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Maker of Fine Sawdust
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Discussion Starter #1
Hi All,
This is not quite a HVAC question, but I figure you guys might be able to answer a static pressure question. I am building a spray room to do finishes for cabinets. I am planning on using a tubeaxial type fan, 36" diameter 6 blade fan powered by a 3HP 3 phase electric motor. The room is 18' x 9' (x 24') in cross section and the code is for 100 feet per minute. The door opening is 5' x 7' and will have filter material on it. The fan output will be through the wall into an auto-shuttered vent with filter material before the fan. I need to maintain 16,200 CFM to stay with the 100 FPM code. The fan has these ratings for static pressures.

[email protected] In. 17570/98
[email protected] In. 16890/98
[email protected] In. 16135/97
[email protected] In. 14450/98
[email protected] In. 12345/100

I think that the SP will increase as the filters clog, I know that the load will, which is why I picked a fan with greater capacity. Eventually I will need to place an output shroud/filter unit on the exhaust of the fan also, but that will come later when the budget permits it.

What I would like to know I guess, is this fan going to cut it? And what are the slashed numbers after the CFM rating (17570/98). How would I be able to calculate various SPs, or do you need a tool to do some measurements? Any other SP information you could give to me would be appreciated. Thanks

Leo
 

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DGR,IABD
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9,683 Posts
Related to your question...
Sorry to threadjack right off the bat, but I see a potential big safety issue here. Is the fan you selected rated as explosion proof? Spray booth fans aren't something generic and off the shelf. If you use an otherwise normal exhaust fan, you stand a really good chance of blowing yourself and your shop to kingdom come. Such an exhaust fan must be rated "explosion proof" right on the dataplate. If you already knew this or you're only using water based finishes, disregard what I've said and call me a crackpot.
 

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Administrator
Maker of Fine Sawdust
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Discussion Starter #3
mdshunk said:
Related to your question...
Sorry to threadjack right off the bat, but I see a potential big safety issue here. Is the fan you selected rated as explosion proof? Spray booth fans aren't something generic and off the shelf. If you use an otherwise normal exhaust fan, you stand a really good chance of blowing yourself and your shop to kingdom come. Such an exhaust fan must be rated "explosion proof" right on the dataplate. If you already knew this or you're only using water based finishes, disregard what I've said and call me a crackpot.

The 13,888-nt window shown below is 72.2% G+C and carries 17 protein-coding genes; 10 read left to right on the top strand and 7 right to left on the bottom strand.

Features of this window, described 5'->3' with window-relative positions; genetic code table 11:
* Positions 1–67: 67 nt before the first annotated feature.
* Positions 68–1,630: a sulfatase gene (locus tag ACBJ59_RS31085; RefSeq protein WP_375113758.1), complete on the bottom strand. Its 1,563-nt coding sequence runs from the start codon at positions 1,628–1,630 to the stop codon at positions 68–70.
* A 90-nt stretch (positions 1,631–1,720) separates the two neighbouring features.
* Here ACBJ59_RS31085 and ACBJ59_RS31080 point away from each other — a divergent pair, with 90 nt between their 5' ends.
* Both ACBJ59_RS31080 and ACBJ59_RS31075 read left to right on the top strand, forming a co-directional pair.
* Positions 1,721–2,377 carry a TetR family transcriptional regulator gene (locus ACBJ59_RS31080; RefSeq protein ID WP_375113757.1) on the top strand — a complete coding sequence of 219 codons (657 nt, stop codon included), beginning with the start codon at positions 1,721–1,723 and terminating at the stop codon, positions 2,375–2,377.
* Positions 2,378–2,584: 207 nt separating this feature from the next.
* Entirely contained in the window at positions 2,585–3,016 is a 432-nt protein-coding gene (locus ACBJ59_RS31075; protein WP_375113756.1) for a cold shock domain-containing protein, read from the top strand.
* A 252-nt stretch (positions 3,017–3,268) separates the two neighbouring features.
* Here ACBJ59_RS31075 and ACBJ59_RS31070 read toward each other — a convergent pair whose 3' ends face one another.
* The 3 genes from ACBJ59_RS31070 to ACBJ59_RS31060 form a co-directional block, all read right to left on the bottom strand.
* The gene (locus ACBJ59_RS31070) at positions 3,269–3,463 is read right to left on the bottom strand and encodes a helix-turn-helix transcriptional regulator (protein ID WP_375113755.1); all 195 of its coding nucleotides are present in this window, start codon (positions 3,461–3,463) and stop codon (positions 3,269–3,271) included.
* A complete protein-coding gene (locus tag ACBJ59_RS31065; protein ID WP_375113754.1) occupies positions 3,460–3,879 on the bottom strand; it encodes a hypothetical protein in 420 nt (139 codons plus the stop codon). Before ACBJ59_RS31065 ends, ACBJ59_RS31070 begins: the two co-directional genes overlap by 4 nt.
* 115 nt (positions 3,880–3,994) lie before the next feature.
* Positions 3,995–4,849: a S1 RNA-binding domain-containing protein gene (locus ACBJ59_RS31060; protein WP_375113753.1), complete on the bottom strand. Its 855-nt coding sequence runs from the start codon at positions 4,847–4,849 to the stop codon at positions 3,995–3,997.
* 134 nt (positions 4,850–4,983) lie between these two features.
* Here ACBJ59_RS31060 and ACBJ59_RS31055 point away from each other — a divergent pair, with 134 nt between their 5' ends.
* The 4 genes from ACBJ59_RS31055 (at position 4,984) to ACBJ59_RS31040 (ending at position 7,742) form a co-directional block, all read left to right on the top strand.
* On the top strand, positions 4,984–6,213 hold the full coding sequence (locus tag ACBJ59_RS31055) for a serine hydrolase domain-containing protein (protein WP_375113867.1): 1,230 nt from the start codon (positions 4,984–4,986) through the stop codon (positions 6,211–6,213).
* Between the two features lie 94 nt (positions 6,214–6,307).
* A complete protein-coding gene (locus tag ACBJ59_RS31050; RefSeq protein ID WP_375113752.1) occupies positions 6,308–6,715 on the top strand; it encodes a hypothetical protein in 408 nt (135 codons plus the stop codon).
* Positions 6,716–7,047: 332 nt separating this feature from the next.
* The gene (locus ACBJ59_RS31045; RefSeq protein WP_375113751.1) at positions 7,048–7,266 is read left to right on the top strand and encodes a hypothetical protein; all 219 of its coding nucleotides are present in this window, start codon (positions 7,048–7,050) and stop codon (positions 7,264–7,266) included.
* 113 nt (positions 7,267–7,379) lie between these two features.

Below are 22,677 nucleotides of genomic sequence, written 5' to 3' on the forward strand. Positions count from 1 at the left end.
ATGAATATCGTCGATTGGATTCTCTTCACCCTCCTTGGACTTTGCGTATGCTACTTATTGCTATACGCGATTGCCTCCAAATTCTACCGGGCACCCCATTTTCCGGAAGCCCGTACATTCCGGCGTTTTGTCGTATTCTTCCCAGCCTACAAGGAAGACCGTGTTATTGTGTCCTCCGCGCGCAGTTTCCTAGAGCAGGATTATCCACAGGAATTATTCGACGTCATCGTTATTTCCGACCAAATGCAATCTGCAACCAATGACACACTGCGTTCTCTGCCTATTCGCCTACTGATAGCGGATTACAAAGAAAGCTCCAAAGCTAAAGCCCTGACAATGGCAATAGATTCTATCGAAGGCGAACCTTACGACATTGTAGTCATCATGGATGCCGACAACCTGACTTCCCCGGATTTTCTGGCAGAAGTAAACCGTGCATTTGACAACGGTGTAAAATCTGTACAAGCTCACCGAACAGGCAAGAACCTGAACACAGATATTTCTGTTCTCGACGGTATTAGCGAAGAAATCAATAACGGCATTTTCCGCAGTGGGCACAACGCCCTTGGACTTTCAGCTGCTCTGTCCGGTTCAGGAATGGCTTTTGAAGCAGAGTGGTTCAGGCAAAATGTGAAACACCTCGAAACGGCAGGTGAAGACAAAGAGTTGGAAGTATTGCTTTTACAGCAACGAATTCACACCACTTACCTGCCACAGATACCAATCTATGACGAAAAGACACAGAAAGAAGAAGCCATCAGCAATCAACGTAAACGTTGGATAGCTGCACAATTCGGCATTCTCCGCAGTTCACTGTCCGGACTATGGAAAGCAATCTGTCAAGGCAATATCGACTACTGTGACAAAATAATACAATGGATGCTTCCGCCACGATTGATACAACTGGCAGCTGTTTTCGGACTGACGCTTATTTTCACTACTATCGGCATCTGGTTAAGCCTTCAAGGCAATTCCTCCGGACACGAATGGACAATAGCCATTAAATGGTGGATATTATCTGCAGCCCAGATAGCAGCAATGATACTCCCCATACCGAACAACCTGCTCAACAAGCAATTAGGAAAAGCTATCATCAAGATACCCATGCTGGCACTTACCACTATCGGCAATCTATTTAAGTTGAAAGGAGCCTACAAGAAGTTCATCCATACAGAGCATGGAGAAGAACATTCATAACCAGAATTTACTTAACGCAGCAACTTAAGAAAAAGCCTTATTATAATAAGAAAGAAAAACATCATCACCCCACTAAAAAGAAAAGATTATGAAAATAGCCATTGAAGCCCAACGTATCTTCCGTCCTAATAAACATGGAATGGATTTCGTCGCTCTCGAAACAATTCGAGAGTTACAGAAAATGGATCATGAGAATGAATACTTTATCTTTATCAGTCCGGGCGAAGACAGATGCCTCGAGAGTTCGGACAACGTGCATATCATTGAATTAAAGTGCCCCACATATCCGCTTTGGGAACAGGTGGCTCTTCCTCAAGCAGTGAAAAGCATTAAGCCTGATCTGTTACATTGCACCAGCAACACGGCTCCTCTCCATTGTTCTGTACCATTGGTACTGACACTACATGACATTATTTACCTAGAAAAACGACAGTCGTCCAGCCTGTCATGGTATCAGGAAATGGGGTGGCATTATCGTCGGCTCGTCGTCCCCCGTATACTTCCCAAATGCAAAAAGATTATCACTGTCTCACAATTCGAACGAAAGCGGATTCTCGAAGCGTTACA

Yes, explosion proof :rolleyes: blah blah blah yada yada yada. I have'nt witten a question about spraybooths without being reprimanded by 4 or 5 people. I never seem to get my questions answered though. Everybody is so worried about being safe. Mind you, it is imperative to be safety minded. But do you really know how hard it is to cause an explosion in a booth. To get the perfect concentration of air and fumes you would need to be unconscious on the floor. You have to watch out for fire more than you have to watch for explosions. Thanks for your concerns. But anybody have the static pressure answers?
 

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DGR,IABD
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9,683 Posts
Most spray booths have a Magnahelic gauge mounted on them to let you know the static pressure in the booth and at what point to attend to the filters. Magnehelic gauges are a couple hundred bucks, but an oil filled manometer will give you the same measurements for less than 50 bucks. You'd have to have really, really super clogged filters to get greater than -.25 inches of static pressure in the booth, which seems to be your performance cutoff point for maintaining your air exchange requirement.
 
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